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Wo Men.
A personal diary of Chinese avant-garde art in the 1990s.

Photographs by Danwen Xing.
Schilt Publishing, 2010. 176 pp., 200 color and duotone illustrations, 6x8½".

Publisher's Description
PUBLISHER CANCELED.

When the unforgettable June 4 Tian'anmen incident took place in 1989, many artists participated, did performances and made installation works. After Tian'anmen, political pressures suppressed the art scene. Nonetheless, in the winter of 1989, Beijing held its first exhibition of Chinese contemporary art in the National Gallery. At the opening of the exhibition, a public performance of a gun shooting of a telephone booth caused a traumatic scandal in the art world in China. It was the first officially recognized performance in China's art history. At that time, Xing Danwen was watching it all with a questioning eye.

The 1990s became the most exciting period of performance and installation art, and it proved to be the transition of China from a traditional art scene to a more international presence. In the early 1990s many artists who worked as painters started taking off their clothes, and performing naked in public. They brought revolution to the tradition and sought out more avant-garde forms of art. Conceptually, Danwen's interest and idea was to create a body of work on the theme of the generation born in the 60s, which is about and related to herself. Many of the photographs were taken because the artists invited Danwen personally to document their actions; others were photographed for European magazine publications. In fact it wasn't Danwen's intention to make a book at that time. Later she realized they were a remarkable documentation of a key period in Chinese contemporary art. She decided to accumulate the photographs from her archive and organize them into a book project. In the meantime most of the artists in her book have become very successful and highly recognized figures. They play an important role in the contemporary art world in China.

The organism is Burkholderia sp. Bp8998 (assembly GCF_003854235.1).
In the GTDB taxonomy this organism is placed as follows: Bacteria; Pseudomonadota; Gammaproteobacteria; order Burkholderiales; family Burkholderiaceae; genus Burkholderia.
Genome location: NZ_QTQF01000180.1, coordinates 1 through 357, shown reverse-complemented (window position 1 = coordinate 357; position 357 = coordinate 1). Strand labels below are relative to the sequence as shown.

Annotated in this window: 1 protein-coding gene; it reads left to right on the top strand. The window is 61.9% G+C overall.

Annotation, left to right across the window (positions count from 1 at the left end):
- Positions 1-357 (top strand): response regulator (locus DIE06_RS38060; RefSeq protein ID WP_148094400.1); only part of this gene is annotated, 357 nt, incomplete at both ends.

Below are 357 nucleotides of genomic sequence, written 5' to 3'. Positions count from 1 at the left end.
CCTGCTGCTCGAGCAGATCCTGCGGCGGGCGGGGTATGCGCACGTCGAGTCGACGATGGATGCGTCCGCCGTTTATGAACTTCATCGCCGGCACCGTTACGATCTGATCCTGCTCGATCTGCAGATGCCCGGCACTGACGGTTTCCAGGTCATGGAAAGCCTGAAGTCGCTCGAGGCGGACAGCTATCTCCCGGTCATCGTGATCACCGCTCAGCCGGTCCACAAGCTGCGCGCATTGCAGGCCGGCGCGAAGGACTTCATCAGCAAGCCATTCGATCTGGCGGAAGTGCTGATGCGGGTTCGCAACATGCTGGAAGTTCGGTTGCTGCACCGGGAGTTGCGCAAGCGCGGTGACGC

Wo Men are two separate Chinese characters. Wo means me, and Men means us. So this book is about the artist and Xing Danwen. Besides photographs, it comprises a text written by herself about her personal experience-exploration-struggle for art and life at the time, and also descriptive narratives about the artists and their lives, the social situation and political background, and information on the underground art scene happenings.


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